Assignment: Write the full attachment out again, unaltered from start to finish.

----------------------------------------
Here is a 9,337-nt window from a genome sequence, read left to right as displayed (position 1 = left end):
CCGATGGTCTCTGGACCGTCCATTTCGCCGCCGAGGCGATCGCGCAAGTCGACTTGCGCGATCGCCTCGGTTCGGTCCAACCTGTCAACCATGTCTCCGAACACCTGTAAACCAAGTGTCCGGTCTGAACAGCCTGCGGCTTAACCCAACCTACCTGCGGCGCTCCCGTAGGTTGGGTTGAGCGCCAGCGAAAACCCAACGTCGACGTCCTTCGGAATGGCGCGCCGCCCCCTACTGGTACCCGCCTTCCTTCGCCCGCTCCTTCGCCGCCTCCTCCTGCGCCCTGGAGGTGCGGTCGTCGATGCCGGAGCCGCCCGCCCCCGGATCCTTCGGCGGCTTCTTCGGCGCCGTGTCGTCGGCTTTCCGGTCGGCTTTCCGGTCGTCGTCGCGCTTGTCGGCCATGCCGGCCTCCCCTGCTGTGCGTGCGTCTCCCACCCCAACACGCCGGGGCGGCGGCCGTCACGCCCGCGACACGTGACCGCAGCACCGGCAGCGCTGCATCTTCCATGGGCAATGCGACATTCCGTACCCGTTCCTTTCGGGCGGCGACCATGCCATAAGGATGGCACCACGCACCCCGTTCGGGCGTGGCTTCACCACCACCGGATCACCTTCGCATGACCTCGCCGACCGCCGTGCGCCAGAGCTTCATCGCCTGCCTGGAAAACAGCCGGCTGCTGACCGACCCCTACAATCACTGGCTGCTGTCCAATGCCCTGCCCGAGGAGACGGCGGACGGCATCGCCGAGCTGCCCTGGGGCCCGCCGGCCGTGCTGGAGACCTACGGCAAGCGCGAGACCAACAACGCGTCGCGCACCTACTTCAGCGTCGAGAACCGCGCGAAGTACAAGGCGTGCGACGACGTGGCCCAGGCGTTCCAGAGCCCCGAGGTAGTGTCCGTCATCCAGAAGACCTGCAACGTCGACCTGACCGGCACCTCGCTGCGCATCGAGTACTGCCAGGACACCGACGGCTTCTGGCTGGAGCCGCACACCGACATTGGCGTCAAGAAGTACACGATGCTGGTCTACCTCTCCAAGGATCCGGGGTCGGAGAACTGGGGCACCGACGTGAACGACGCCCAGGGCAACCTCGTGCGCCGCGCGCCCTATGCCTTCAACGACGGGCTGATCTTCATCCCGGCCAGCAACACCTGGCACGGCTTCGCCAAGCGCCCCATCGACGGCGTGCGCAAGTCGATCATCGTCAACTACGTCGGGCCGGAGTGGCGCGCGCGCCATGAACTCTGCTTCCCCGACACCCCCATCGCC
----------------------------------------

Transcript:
Here is a 9,337-nt window from a genome sequence, read left to right as displayed (position 1 = left end):
CCGATGGTCTCTGGACCGTCCATTTCGCCGCCGAGGCGATCGCGCAAGTCGACTTGCGCGATCGCCTCGGTTCGGTCCAACCTGTCAACCATGTCTCCGAACACCTGTAAACCAAGTGTCCGGTCTGAACAGCCTGCGGCTTAACCCAACCTACCTGCGGCGCTCCCGTAGGTTGGGTTGAGCGCCAGCGAAAACCCAACGTCGACGTCCTTCGGAATGGCGCGCCGCCCCCTACTGGTACCCGCCTTCCTTCGCCCGCTCCTTCGCCGCCTCCTCCTGCGCCCTGGAGGTGCGGTCGTCGATGCCGGAGCCGCCCGCCCCCGGATCCTTCGGCGGCTTCTTCGGCGCCGTGTCGTCGGCTTTCCGGTCGGCTTTCCGGTCGTCGTCGCGCTTGTCGGCCATGCCGGCCTCCCCTGCTGTGCGTGCGTCTCCCACCCCAACACGCCGGGGCGGCGGCCGTCACGCCCGCGACACGTGACCGCAGCACCGGCAGCGCTGCATCTTCCATGGGCAATGCGACATTCCGTACCCGTTCCTTTCGGGCGGCGACCATGCCATAAGGATGGCACCACGCACCCCGTTCGGGCGTGGCTTCACCACCACCGGATCACCTTCGCATGACCTCGCCGACCGCCGTGCGCCAGAGCTTCATCGCCTGCCTGGAAAACAGCCGGCTGCTGACCGACCCCTACAATCACTGGCTGCTGTCCAATGCCCTGCCCGAGGAGACGGCGGACGGCATCGCCGAGCTGCCCTGGGGCCCGCCGGCCGTGCTGGAGACCTACGGCAAGCGCGAGACCAACAACGCGTCGCGCACCTACTTCAGCGTCGAGAACCGCGCGAAGTACAAGGCGTGCGACGACGTGGCCCAGGCGTTCCAGAGCCCCGAGGTAGTGTCCGTCATCCAGAAGACCTGCAACGTCGACCTGACCGGCACCTCGCTGCGCATCGAGTACTGCCAGGACACCGACGGCTTCTGGCTGGAGCCGCACACCGACATTGGCGTCAAGAAGTACACGATGCTGGTCTACCTCTCCAAGGATCCGGGGTCGGAGAACTGGGGCACCGACGTGAACGACGCCCAGGGCAACCTCGTGCGCCGCGCGCCCTATGCCTTCAACGACGGGCTGATCTTCATCCCGGCCAGCAACACCTGGCACGGCTTCGCCAAGCGCCCCATCGACGGCGTGCGCAAGTCGATCATCGTCAACTACGTCGGGCCGGAGTGGCGCGCGCGCCATGAACTCTGCTTCCCCGACACCCCCATCGCC